C++ pointer assignment

Why is `90` the output value of `y` and `q`? I just do `p=q`. How come the value of `q` is changed?

``````int main()
{

int x;
int y;
int *p = &x;
int *q = &y;

x = 35;
y = 46;

p = q;

*p = 90;

cout << x << " " << y << endl;
cout << *p << " " << *q << endl;
cout << "Address of p = " << p << endl;
cout << "Address of q = " << q << endl;

return 0;
}
``````

The output is:

``````35 90
90 90
``````
-

I'd like to share a general technique that I used to learn how pointers work when I was starting out. If you apply it to your problem, you'll see the answer as plain as day.

Get a big sheet of graph paper and lay it lengthwise on the table in front of you. This is your computer's memory. Each box represents one byte. Pick a row, and place the number '100' below the box at far left. This is "the lowest address" of memory. (I chose 100 as an arbitrary number that isn't 0, you can choose another.) Number the boxes in ascending order from left to right.

```+---+---+---+---+---+--
|   |   |   |   |   | ...
+---+---+---+---+---+--
100  101 102 103 104  ...
```

Now, just for the moment, pretend an int is one byte in size. You are an eight-bit computer. Write your `int a` into one of the boxes. The number below the box is its address. Now choose another box to contain `int *b = &a`. `int *b` is also a variable stored somewhere in memory, and it is a pointer that contains `&a`, which is pronounced "a's address".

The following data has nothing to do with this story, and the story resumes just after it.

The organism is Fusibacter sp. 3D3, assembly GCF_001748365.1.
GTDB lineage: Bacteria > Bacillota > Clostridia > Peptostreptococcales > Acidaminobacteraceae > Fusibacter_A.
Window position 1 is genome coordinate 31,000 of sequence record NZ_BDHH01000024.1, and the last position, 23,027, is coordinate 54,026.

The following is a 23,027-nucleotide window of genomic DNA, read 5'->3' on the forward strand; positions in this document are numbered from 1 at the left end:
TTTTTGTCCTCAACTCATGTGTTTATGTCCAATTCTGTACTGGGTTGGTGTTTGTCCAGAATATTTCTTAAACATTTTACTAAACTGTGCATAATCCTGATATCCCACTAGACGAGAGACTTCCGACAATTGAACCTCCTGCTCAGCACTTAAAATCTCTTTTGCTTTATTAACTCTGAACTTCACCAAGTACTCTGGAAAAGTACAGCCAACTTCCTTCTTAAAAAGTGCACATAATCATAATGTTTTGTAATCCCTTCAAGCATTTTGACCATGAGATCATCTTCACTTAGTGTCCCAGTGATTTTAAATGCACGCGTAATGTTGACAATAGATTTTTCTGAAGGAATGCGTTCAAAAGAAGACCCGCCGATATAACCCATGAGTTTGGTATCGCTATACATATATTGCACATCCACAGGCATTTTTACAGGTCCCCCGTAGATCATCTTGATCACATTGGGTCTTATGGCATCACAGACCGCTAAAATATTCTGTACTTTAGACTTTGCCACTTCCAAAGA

``````int  a = 5;
int *b = &a;
``````
```  a       b
+---+---+---+---+---+--
| 5 |   |100|   |   | ...
+---+---+---+---+---+--
100 101 102 103 104  ...
```

Now you can use this model to visually work through any other combinations of values and pointers that you see. It is a simplification (because as language pedants will say, a pointer isn't necessarily an address, and memory isn't necessarily sequential, and there's stack and heap and registers and so on), but it's a pretty good analogy for 99% of computers and microcontrollers.

``````int x = 35;
int y = 46;
``````
```  x   y
+---+---+---+---+---+--
| 35| 46|   |   |   | ...
+---+---+---+---+---+--
100 101 102 103 104  ...
```
``````int *p = &x;
int *q = &y;
``````
```  x   y   p   q
+---+---+---+---+---+--
| 35| 46|100|101|   | ...
+---+---+---+---+---+--
100 101 102 103 104  ...
```
``````p = q;
``````
```  x   y   p   q
+---+---+---+---+---+--
| 35| 46|101|101|   | ...
+---+---+---+---+---+--
100 101 102 103 104  ...
```
``````*p = 90;
``````
```  x   y   p   q
+---+---+---+---+---+--
| 35| 90|101|101|   | ...
+---+---+---+---+---+--
100 101 102 103 104  ...
```

Now what is `*p`? What is `*q`?

-
A very elegant answer. When I learnt C/C++, my friend gave me a hint to call *p as "contents of p" and it became very clear after that. –  lud0h Aug 15 '11 at 8:51

Because `q` is the address of `y`. And after `p=q`, p also becomes the address of `y`. That is why `p` and `q` print the same address when you print them using `cout`.

In other words, both `p` and `q` point to the same variable `y`. So if you change the value of any of `y`, `*p` or `*q`, then the change will occur in all, because all of them are same!

-